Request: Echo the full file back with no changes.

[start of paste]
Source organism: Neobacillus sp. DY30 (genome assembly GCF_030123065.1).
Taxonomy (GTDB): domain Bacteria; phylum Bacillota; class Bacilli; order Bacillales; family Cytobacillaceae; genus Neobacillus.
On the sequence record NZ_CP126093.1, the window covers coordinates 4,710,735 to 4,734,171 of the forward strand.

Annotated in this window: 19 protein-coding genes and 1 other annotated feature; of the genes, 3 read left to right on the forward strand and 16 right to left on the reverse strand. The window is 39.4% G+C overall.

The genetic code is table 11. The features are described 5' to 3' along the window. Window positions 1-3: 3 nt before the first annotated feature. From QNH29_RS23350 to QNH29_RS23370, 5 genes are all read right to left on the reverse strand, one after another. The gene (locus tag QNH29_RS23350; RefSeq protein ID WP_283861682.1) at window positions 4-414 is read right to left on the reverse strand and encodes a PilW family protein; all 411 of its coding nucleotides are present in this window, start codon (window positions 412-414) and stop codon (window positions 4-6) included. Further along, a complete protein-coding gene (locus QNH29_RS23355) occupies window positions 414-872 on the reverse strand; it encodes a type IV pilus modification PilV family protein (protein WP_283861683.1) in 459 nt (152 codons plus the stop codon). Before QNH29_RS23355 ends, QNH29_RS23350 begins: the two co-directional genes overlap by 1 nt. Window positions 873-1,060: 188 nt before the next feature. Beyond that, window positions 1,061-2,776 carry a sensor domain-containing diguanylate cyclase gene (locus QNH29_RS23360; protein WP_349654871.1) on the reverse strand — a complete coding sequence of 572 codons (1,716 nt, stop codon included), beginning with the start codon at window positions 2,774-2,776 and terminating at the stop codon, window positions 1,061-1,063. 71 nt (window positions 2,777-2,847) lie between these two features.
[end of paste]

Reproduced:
Source organism: Neobacillus sp. DY30 (genome assembly GCF_030123065.1).
Taxonomy (GTDB): domain Bacteria; phylum Bacillota; class Bacilli; order Bacillales; family Cytobacillaceae; genus Neobacillus.
On the sequence record NZ_CP126093.1, the window covers coordinates 4,710,735 to 4,734,171 of the forward strand.

Annotated in this window: 19 protein-coding genes and 1 other annotated feature; of the genes, 3 read left to right on the forward strand and 16 right to left on the reverse strand. The window is 39.4% G+C overall.

The genetic code is table 11. The features are described 5' to 3' along the window. Window positions 1-3: 3 nt before the first annotated feature. From QNH29_RS23350 to QNH29_RS23370, 5 genes are all read right to left on the reverse strand, one after another. The gene (locus tag QNH29_RS23350; RefSeq protein ID WP_283861682.1) at window positions 4-414 is read right to left on the reverse strand and encodes a PilW family protein; all 411 of its coding nucleotides are present in this window, start codon (window positions 412-414) and stop codon (window positions 4-6) included. Further along, a complete protein-coding gene (locus QNH29_RS23355) occupies window positions 414-872 on the reverse strand; it encodes a type IV pilus modification PilV family protein (protein WP_283861683.1) in 459 nt (152 codons plus the stop codon). Before QNH29_RS23355 ends, QNH29_RS23350 begins: the two co-directional genes overlap by 1 nt. Window positions 873-1,060: 188 nt before the next feature. Beyond that, window positions 1,061-2,776 carry a sensor domain-containing diguanylate cyclase gene (locus QNH29_RS23360; protein WP_349654871.1) on the reverse strand — a complete coding sequence of 572 codons (1,716 nt, stop codon included), beginning with the start codon at window positions 2,774-2,776 and terminating at the stop codon, window positions 1,061-1,063. 71 nt (window positions 2,777-2,847) lie between these two features.